By Thursday evening, the majority of people had turned up and were duly invited to John's apartment for a barbecue. The rain held off just long enough for John to do the cooking up on the roof garden whilst everyone else was admiring his full set of signed first editions (apart from Tarzan and the Lost Empire) and only The Return of Tarzan does not have a dust jacket. I am one of the fortunate few who ever saw John's collection at it's height before he decided to specialise and sell everything else off including all of the incredible artwork from the likes of St. John, Boris, and Krenkel. Later on after several people had left, it was suggested that the remainder go to a local theatre and see 'Batman Returns' which had only just opened. The film brought mixed criticism but it made for an enjoyable evening.

Another sacrifice on La's altar
Elaine Casella trying to get a point across –
with Gordon Scott’s original Tarzan knife

The following day, Roy and Delia White were inviting folk back to their home to view their collection. Those that did not go decided to visit the bookstores around Denver instead. With Mike Conran driving, we hit every book and comic shop on Colfax Avenue (and there are a lot!). While most of us had to be satisfied by picking up the odd missing paperbacks for our collections, we never heard the end of it when Bill Ross somehow managed to pick up a G&D in dust jacket for just $7.50!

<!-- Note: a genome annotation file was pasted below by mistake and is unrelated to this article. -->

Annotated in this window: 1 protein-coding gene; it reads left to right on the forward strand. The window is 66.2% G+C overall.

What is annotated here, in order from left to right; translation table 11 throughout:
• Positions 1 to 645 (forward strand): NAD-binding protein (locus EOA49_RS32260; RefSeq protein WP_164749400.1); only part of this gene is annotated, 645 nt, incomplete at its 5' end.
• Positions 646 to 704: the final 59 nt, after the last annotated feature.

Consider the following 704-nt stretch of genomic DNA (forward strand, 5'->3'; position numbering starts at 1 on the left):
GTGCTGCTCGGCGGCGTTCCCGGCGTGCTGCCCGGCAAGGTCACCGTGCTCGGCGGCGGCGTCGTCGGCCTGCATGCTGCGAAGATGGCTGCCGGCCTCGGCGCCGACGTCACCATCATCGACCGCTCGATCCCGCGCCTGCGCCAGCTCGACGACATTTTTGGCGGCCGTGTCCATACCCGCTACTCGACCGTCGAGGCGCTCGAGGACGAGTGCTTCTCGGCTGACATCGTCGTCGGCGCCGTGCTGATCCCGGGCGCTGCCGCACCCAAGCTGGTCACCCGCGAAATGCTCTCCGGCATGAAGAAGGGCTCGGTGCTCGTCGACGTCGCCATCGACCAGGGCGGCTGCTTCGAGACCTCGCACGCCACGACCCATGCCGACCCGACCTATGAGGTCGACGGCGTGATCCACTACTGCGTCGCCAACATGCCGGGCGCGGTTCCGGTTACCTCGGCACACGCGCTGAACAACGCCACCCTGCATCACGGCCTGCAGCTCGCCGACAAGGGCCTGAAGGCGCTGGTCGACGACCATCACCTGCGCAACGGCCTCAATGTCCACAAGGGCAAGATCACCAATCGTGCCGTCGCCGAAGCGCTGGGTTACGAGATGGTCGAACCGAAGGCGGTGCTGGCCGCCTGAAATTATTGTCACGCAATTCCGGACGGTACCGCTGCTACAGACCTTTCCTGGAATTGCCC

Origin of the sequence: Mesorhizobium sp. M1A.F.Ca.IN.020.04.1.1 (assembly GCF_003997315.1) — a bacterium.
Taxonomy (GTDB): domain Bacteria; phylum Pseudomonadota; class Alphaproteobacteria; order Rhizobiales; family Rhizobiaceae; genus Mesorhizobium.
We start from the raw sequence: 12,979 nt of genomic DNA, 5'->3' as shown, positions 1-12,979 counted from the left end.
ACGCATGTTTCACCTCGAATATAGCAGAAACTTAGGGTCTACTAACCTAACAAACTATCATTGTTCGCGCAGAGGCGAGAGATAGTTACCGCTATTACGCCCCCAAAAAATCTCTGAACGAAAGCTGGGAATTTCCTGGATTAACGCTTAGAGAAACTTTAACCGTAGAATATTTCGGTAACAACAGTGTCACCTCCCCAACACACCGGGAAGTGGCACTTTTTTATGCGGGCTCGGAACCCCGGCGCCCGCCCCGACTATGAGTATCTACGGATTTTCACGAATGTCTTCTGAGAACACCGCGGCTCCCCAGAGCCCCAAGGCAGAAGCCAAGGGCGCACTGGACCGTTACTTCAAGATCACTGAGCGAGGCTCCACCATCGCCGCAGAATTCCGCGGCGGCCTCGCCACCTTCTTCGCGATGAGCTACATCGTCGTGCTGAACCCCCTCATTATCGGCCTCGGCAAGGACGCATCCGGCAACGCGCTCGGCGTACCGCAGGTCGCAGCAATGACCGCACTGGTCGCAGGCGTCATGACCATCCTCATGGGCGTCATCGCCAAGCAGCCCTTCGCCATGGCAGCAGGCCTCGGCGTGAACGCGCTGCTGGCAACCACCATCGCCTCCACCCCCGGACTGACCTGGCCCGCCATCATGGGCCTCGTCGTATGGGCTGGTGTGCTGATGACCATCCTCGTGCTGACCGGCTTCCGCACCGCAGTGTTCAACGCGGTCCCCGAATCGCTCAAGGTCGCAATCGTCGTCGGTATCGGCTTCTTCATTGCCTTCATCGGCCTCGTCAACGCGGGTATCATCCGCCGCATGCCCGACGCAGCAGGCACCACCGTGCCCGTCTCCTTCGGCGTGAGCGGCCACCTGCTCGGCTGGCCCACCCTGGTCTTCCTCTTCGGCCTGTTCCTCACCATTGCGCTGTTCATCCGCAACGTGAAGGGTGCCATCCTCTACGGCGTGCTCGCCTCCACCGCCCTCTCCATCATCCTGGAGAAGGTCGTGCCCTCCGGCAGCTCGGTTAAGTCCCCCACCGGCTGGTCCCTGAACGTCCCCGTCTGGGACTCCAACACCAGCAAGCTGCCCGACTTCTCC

Later in the day I heard that Danton could not find several cheques signed by ERB. that were planned to be auctioned off. After hearing where he had last seen them, I recalled seeing a pile of items left on the top of my suitcase in John's apartment. I had needed to get into it and so moved the items over to a slightly precarious spot while I opened the case. It was only later when I heard of the missing cheques that I figured that they may have slipped down behind the cabinet. Sure enough they had and Dan was so delighted to have them back in his possession that he gave me one as a thank you. So that is how I came by my first Burroughs signature. Gratitude pays, and thank you Dan.

After eating our evening meal in a local Chinese restaurant, instead of doing the sensible thing and try to walk off our dinner, we decided to take the free tram ride back to John's place. We discovered that the police also travel this way for the public's protection. During our journey, one officer spotted a guy holding something suspicious in his hand and cautioned Danton to stand back. Just as the bus pulled up at the next stop, three officers suddenly jumped onto him. Quick as a flash, he was pushed off the bus and spread-eagled against a wall to be searched. Whatever became of him we never did discover, as the bus driver didn't hang around along enough for us to find out.